There was an error in this gadget

Wednesday, February 24, 2010

When a Child Goes Astray


Recently, a dear friend had a daughter who went astray. This is not a surprising revelation, for the world is filled with wayward children. Though these situations are always painful to parents, how much harder it seems to be for the Christian family who has poured their heart into teaching their children the right way. I've known this girl since she was in first grade, and I don't know any family that seeks to disciple their children more than this family. They are homeschooled, active in church, and they regularly have round table discussions about real life issues and how the Bible applies. Even as a child, this girl's practical knowledge would put most adult Christians to shame. Now, two years out of college, she revealed that she has abandoned her faith and has already chosen a lifestyle that is filled with immorality and future consequences.


We've all heard and have probably quoted the passage that states, "Teach a child in the way he should go, and when he is old, he will not depart from it." If this is true, why are so many children departing from the faith? How can a family produce three godly children, and one ungodly child? Aren't we guaranteed by the Bible that our efforts will ensure that our children will not depart from what we have taught them? Over the years, I have seen many godly families fight through the heartbreak of a child who strays. I’ve often wondered why, but then, the Bible echoes the same pain in its godliest of leaders.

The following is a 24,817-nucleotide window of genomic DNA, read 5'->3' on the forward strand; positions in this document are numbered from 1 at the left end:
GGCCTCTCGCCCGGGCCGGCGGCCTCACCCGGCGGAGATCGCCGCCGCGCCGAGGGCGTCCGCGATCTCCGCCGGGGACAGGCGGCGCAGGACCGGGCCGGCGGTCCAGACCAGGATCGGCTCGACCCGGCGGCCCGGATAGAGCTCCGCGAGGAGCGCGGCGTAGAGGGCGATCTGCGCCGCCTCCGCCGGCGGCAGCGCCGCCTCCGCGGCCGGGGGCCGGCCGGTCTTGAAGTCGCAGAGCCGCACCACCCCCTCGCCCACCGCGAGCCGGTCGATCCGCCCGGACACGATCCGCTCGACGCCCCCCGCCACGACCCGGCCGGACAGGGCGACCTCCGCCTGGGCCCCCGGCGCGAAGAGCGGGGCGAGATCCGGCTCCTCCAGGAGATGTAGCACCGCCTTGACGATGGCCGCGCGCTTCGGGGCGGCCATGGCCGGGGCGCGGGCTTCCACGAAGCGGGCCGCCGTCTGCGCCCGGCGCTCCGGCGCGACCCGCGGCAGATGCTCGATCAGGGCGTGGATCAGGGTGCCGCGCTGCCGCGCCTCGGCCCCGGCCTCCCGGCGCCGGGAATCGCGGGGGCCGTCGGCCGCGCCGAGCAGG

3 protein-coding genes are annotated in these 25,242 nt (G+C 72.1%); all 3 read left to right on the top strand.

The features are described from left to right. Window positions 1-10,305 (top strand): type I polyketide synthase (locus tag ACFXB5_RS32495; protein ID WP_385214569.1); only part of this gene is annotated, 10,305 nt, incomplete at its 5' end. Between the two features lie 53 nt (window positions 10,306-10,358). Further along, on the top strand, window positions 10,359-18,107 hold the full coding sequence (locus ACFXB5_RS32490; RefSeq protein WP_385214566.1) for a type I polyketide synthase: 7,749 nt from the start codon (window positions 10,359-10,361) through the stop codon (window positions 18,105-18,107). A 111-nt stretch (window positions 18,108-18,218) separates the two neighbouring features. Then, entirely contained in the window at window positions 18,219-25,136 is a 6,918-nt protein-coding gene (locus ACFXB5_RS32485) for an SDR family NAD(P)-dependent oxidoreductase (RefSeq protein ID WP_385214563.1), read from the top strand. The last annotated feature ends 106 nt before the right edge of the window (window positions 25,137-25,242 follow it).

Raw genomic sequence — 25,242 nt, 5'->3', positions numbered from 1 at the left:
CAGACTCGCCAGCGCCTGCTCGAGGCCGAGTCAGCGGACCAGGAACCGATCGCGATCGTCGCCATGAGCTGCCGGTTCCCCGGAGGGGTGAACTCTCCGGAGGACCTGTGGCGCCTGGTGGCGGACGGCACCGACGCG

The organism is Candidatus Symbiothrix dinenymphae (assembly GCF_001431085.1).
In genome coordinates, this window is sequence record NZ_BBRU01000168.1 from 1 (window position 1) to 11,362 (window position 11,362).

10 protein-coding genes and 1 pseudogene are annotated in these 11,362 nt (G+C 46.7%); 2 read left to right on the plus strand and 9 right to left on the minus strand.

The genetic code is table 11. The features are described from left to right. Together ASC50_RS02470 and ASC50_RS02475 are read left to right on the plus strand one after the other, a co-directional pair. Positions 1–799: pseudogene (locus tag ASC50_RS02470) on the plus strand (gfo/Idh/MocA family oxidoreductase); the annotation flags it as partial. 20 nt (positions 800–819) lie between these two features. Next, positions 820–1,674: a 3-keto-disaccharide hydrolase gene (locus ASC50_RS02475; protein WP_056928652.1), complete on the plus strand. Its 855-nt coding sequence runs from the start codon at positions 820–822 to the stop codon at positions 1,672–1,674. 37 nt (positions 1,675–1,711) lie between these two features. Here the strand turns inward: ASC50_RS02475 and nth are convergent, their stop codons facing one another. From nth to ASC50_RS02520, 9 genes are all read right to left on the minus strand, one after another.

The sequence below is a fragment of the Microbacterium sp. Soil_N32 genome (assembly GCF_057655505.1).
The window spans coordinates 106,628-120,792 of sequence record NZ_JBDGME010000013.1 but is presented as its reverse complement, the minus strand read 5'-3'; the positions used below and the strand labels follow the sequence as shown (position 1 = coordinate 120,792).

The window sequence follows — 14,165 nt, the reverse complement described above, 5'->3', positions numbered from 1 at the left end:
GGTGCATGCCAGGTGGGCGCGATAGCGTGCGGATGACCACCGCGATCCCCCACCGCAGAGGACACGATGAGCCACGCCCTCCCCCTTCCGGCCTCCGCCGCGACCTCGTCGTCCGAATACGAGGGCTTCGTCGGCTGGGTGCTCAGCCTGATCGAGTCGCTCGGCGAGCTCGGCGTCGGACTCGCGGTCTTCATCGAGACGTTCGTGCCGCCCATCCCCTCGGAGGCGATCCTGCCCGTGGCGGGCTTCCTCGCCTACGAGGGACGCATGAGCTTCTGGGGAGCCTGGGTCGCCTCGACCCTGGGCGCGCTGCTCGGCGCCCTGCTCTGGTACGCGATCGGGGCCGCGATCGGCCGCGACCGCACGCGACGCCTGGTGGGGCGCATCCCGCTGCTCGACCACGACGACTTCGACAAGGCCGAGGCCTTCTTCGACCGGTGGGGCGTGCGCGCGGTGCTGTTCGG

King Solomon testified that he learned wisdom by the mouth of his own father, King David. God Himself testifies that David was a man after His own heart. There could be no greater honor given to any man, nor has it been given to any other man in scripture. Yet, the same godly man who produced Solomon, also produced Amnon – the man who raped his own sister. David’s nurturing environment produced Absolam, whose inability to forgive Amnon festered for years until he devised a way to murder him. His life was so consumed by hatred that Absolam plotted to murder his own father and take over the throne. And then there was Adonija, whose selfish ambition sent him on a quest to take over the kingdom behind the back of his father, while he lay on his deathbed. Not much is known about the other ten sons called by name, but we know that the man who loved God more than life itself produced three men who shamed him, and one who was honored as the wisest man in history.


From this, I conclude that even if I teach my children in the way they should go, they must still submit to the will of God from their own hearts. Solomon said, “He [David] also taught me saying, ‘Let your heart retain my words.’” Solomon took this to heart, and soaked in the words that he later recounted in the Proverbs. His heart retained the words; therefore, he was trained in the right way. These were the same words that Amnon, Absolam, and Adonija heard, but they did not take it to heart.


If God will not overthrow my own will, I should not think that I will have the power to override my children’s will. I can only teach them the right way and pray that God will guide their hearts to His will. It is clear that part of the training that keeps children from departing, is also dependent on their willingness to be trained. If a child opens their heart to receive the love of God, they will grow into the training we provide in a nurturing environment, and because they are anchored by the love of God, they will not depart from it.


If the Bible’s greatest example of a godly man could not keep three of his children from going astray, I know that all we can do is lead our children in the right way to give them the opportunity to receive the love of God. God offers His love, but does not override the will of our children, and neither can we. We must provide the nurturing environment and seed their hearts with the word of God in a spirit of love, but they must take it to heart so that they do not depart from the right way.


Ultimately, we will give an account for what we teach our children, but they must give an account for their own lives and choices.


Eddie Snipes

StumbleUpon.com

1 comment: